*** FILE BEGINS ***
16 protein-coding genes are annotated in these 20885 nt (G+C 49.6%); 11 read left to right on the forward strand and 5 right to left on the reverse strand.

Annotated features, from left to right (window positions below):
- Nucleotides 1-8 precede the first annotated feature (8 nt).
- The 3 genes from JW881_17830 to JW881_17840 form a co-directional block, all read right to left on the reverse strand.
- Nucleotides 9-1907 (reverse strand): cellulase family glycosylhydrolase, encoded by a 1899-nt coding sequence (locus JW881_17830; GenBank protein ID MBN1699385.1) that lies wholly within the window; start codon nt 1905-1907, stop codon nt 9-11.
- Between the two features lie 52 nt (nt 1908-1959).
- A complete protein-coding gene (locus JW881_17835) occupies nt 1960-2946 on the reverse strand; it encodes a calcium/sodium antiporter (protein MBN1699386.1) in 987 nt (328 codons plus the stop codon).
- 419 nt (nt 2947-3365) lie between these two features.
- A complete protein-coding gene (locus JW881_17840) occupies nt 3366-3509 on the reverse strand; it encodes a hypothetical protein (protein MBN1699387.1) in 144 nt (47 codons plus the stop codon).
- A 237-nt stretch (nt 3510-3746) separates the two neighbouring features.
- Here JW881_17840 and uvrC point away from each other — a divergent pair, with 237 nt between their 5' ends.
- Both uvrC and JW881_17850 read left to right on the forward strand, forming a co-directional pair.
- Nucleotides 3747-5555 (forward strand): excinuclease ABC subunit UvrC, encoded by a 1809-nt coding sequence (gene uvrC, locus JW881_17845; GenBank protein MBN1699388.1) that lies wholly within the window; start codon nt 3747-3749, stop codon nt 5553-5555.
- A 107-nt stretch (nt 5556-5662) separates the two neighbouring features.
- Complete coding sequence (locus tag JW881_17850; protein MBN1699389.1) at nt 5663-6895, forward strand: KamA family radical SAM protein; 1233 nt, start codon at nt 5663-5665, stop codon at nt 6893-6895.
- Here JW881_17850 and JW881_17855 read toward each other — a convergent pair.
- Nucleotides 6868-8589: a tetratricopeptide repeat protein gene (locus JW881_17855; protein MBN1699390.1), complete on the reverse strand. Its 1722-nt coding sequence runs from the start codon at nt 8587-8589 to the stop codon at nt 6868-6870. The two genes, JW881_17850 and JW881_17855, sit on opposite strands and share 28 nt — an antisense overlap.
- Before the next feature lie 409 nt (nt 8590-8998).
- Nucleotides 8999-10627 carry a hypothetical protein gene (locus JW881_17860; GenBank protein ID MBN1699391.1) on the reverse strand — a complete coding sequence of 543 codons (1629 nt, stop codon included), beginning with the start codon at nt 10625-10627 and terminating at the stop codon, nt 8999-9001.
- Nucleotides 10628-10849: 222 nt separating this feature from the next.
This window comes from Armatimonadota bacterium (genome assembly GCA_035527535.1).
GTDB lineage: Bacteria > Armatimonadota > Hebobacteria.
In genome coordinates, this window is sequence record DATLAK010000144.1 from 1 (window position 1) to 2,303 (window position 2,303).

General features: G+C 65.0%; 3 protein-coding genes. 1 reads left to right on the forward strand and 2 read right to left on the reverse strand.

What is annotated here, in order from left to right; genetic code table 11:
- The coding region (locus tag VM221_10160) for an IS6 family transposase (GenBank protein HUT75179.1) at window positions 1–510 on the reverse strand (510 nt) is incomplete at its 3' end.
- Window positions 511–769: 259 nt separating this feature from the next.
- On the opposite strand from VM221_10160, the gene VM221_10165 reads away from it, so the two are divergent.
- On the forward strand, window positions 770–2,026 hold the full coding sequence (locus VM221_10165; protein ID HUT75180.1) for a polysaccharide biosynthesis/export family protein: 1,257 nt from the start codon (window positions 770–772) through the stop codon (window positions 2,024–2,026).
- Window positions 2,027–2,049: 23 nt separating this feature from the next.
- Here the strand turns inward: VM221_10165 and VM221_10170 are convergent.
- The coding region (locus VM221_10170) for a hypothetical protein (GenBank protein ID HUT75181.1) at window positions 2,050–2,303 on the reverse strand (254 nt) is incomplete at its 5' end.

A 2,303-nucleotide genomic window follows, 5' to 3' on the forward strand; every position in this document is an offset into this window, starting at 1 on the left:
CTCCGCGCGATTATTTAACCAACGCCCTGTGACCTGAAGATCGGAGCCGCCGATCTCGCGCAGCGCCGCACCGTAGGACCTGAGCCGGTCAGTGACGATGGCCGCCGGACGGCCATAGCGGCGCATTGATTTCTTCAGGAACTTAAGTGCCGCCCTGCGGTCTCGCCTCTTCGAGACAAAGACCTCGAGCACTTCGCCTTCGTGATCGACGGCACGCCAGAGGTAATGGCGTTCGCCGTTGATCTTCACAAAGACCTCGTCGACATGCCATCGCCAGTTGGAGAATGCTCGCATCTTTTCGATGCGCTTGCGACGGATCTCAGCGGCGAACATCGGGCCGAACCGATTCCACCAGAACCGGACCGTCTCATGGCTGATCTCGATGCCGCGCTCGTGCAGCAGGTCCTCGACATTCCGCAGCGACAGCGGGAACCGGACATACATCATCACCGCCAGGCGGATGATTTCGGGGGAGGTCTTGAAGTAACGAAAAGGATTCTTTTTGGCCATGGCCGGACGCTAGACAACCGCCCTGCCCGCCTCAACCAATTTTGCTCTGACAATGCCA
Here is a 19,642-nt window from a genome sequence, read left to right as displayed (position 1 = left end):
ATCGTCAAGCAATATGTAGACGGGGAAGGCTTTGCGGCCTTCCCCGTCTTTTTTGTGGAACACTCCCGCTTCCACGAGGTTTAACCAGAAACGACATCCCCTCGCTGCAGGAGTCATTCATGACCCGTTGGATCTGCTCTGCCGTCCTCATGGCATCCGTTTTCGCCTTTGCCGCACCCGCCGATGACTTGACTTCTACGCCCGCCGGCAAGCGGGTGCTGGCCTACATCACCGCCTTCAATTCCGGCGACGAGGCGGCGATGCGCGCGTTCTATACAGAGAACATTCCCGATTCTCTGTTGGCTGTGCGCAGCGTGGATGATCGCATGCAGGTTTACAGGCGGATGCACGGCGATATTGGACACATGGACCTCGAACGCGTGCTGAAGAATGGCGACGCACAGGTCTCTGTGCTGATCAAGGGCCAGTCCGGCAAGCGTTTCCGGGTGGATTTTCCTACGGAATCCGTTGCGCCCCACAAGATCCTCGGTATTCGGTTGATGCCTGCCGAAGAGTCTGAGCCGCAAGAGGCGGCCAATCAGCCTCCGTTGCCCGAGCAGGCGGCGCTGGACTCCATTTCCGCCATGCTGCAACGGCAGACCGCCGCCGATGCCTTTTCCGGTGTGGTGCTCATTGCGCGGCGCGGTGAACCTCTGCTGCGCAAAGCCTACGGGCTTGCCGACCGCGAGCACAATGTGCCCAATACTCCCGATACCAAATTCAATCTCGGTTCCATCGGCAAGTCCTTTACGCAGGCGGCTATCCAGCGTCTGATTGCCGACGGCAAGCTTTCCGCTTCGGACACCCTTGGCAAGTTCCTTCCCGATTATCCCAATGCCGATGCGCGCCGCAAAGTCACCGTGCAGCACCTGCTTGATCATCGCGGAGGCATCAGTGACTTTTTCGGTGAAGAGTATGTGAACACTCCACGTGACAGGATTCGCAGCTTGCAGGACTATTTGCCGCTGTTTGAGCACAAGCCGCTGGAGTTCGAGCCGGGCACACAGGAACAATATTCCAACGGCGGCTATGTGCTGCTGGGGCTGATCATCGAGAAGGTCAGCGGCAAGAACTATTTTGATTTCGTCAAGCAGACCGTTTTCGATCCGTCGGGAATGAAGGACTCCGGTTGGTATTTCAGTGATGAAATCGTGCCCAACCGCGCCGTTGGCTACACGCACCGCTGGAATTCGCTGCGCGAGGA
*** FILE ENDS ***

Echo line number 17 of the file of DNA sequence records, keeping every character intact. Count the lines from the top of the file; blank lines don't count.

- Nucleotides 6868-8589: a tetratricopeptide repeat protein gene (locus JW881_17855; protein MBN1699390.1), complete on the reverse strand. Its 1722-nt coding sequence runs from the start codon at nt 8587-8589 to the stop codon at nt 6868-6870. The two genes, JW881_17850 and JW881_17855, sit on opposite strands and share 28 nt — an antisense overlap.